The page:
It’s June, and that means San Francisco Bay Area fish markets are celebrating the arrival of the famous Copper River king salmon. Continuing its annual tradition, Alaska Airlines delivered the first shipment, straight from Alaska’s Copper River to Sea Tac Airport, to great fanfare.
Chefs across the Pacific Northwest and the Bay Area are rolling out the red carpet as well. These enormous, silver fish have bright red, firm flesh, and a particularly rich flavor because of extra fat the fish store for the exhausting fight upriver to spawn. What makes this season extra special, is there are finally signs the king salmon is firmly on the comeback trail.
In 2017, the Alaska Department of Fish and Game predicted the worst run of kings in thirty-two years. Last year, things were better, but still disappointing. This year, the state has forecast a strong run of kings: 55,000 fish, which is about 20 percent above the 10-year average run of 46,000.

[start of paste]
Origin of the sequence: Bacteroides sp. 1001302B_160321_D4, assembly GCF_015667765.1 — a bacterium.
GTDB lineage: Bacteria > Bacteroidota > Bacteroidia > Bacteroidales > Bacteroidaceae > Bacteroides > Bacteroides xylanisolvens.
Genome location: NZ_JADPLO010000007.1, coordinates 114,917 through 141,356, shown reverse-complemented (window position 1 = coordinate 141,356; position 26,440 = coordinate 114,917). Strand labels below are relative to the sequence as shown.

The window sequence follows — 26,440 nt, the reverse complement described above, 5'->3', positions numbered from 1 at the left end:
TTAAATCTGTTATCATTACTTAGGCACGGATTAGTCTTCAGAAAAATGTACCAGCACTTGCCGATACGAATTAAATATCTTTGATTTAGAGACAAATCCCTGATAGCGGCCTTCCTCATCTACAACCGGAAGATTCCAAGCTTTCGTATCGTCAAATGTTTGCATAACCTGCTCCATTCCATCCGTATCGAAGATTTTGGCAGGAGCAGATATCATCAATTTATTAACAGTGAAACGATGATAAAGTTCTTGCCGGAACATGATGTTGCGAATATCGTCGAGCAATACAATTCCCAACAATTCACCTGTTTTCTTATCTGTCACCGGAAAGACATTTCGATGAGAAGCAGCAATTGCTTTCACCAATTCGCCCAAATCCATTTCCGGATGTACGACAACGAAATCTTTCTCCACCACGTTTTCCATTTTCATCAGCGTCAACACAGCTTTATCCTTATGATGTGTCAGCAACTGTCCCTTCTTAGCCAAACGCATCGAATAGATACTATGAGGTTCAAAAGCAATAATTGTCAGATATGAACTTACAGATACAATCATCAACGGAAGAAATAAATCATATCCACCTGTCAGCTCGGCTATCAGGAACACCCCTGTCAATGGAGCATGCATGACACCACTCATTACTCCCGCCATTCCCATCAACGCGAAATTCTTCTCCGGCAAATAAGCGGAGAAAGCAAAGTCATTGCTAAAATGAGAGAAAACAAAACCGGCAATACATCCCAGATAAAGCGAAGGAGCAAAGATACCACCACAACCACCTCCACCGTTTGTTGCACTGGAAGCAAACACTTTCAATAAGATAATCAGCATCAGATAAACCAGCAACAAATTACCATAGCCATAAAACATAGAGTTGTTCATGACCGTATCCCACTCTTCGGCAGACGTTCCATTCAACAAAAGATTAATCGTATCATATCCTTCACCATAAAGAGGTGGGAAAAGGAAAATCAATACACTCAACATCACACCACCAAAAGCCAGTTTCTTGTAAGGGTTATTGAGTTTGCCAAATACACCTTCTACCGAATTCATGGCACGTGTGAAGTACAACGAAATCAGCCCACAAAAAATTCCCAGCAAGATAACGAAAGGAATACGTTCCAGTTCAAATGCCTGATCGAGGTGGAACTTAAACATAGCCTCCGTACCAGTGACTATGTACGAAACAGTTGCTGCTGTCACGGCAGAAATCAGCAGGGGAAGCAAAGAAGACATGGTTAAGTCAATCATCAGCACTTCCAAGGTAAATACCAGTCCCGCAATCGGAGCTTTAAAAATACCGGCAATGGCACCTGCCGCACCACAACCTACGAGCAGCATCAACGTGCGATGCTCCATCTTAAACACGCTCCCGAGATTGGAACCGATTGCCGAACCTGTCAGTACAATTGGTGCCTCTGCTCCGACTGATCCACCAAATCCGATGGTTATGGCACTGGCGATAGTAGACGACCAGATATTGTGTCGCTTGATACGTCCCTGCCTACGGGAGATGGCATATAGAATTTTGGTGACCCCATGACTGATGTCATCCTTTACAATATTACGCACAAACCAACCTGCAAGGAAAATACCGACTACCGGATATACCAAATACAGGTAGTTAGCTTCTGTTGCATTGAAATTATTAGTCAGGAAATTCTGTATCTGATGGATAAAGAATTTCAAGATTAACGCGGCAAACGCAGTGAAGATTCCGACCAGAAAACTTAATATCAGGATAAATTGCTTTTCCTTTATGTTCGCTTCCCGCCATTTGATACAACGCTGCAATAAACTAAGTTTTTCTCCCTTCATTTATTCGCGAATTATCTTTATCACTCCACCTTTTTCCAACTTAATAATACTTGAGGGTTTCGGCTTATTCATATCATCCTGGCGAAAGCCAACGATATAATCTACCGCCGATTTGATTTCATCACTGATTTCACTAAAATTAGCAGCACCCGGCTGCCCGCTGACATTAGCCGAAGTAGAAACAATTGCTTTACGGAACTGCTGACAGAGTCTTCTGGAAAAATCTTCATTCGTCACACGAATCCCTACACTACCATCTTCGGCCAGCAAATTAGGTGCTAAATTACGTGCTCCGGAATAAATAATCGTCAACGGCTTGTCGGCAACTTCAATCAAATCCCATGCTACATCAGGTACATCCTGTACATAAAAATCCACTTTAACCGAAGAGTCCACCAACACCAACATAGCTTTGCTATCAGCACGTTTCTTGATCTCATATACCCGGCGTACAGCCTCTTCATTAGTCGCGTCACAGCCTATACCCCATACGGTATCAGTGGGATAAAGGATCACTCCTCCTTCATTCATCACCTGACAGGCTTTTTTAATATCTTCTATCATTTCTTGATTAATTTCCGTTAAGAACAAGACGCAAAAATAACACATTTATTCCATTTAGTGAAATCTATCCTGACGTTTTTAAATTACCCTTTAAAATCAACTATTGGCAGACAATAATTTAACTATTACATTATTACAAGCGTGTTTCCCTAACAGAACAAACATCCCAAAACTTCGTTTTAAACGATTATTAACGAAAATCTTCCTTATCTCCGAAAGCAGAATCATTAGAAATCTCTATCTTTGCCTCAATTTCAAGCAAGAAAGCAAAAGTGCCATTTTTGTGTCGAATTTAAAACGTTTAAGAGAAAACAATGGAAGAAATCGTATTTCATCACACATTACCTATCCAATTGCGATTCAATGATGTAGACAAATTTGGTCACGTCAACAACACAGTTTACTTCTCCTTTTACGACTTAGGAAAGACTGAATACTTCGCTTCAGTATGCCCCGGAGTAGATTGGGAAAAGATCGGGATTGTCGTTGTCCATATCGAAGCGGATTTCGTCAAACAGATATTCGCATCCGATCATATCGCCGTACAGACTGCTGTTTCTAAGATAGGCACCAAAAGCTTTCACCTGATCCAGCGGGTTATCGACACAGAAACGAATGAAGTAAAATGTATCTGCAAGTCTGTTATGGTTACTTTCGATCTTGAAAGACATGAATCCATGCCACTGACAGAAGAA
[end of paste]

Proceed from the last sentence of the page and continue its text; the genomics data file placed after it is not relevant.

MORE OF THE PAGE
While things are looking up in terms of a healthy population, the price is still high: $60 a pound. It’s enough to make some customers do a double take. Are Copper River kings really worth that price?
Yes. That is the emphatic declaration from Forbes, which recently asked the same question. The feature describes kings as “glorious,” “a joy to eat and a pleasure to cook” and the “ultimate salmon eating experience.” It goes on to explain that the price is set based on simple supply and demand.
For customers experiencing sticker shock, steer them toward other, cheaper Alaska salmon varieties, like coho salmon and sockeyes. And remind them there are plenty of other fish in season that won’t strain their pocketbooks, including sardines, tuna, halibut, lobster, mackerel, Mahi Mahi and snow crab.